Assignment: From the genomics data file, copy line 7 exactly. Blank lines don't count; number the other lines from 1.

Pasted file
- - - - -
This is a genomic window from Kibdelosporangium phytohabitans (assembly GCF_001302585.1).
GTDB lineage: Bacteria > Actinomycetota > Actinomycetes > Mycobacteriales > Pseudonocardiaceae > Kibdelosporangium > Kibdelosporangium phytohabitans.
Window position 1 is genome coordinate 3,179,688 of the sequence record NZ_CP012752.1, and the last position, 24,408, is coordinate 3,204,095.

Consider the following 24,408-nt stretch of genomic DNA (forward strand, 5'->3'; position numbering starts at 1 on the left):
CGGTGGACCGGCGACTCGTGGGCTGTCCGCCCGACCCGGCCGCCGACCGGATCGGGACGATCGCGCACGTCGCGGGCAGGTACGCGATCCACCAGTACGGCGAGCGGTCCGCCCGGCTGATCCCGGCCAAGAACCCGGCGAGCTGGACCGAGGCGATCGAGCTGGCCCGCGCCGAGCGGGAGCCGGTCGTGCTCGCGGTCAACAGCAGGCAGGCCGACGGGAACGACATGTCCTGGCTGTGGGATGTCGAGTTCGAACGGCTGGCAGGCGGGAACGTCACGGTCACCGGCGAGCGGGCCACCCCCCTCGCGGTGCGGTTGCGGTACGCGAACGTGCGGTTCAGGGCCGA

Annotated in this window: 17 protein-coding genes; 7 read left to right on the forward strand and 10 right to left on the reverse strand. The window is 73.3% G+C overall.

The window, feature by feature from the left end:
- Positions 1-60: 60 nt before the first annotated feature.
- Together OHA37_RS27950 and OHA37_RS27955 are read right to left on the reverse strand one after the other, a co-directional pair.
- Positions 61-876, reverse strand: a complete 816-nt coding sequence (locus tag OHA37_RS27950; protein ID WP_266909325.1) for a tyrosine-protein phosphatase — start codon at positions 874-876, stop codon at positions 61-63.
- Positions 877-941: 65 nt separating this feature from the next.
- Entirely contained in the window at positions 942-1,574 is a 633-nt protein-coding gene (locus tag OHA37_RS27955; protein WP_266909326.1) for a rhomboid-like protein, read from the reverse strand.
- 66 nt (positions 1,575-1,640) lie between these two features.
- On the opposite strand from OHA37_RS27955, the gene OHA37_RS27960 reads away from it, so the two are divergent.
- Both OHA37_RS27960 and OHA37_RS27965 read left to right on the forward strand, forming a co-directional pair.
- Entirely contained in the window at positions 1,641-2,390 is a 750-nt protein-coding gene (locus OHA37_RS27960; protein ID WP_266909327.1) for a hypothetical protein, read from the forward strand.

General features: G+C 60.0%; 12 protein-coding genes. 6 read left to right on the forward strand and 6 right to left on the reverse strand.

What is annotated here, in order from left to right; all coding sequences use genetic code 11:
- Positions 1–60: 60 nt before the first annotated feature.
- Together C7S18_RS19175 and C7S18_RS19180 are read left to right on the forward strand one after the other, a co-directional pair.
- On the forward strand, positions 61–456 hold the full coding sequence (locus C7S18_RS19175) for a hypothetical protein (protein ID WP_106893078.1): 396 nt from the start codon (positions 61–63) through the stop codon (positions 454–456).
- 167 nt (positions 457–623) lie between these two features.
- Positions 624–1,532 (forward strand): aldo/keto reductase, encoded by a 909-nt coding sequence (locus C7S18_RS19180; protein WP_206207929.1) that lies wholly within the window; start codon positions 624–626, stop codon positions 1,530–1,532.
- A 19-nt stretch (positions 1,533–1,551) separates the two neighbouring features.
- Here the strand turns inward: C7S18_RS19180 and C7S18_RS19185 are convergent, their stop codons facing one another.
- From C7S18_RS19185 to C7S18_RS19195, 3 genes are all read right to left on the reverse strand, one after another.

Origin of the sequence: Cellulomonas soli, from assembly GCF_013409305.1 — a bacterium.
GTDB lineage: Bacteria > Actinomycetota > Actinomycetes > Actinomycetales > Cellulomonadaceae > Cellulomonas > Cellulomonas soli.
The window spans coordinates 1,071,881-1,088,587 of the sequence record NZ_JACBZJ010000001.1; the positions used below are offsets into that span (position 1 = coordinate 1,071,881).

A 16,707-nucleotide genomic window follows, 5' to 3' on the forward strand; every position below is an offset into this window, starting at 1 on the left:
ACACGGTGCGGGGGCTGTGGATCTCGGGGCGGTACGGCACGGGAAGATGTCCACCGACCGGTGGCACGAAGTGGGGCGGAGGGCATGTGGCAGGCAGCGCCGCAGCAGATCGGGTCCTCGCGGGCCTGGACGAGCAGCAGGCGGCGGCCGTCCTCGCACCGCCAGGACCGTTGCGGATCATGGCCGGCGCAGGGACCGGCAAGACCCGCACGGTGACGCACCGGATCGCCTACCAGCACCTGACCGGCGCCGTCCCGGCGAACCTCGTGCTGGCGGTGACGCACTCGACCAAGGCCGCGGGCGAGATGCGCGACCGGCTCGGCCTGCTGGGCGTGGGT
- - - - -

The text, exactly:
The window, feature by feature from the left end: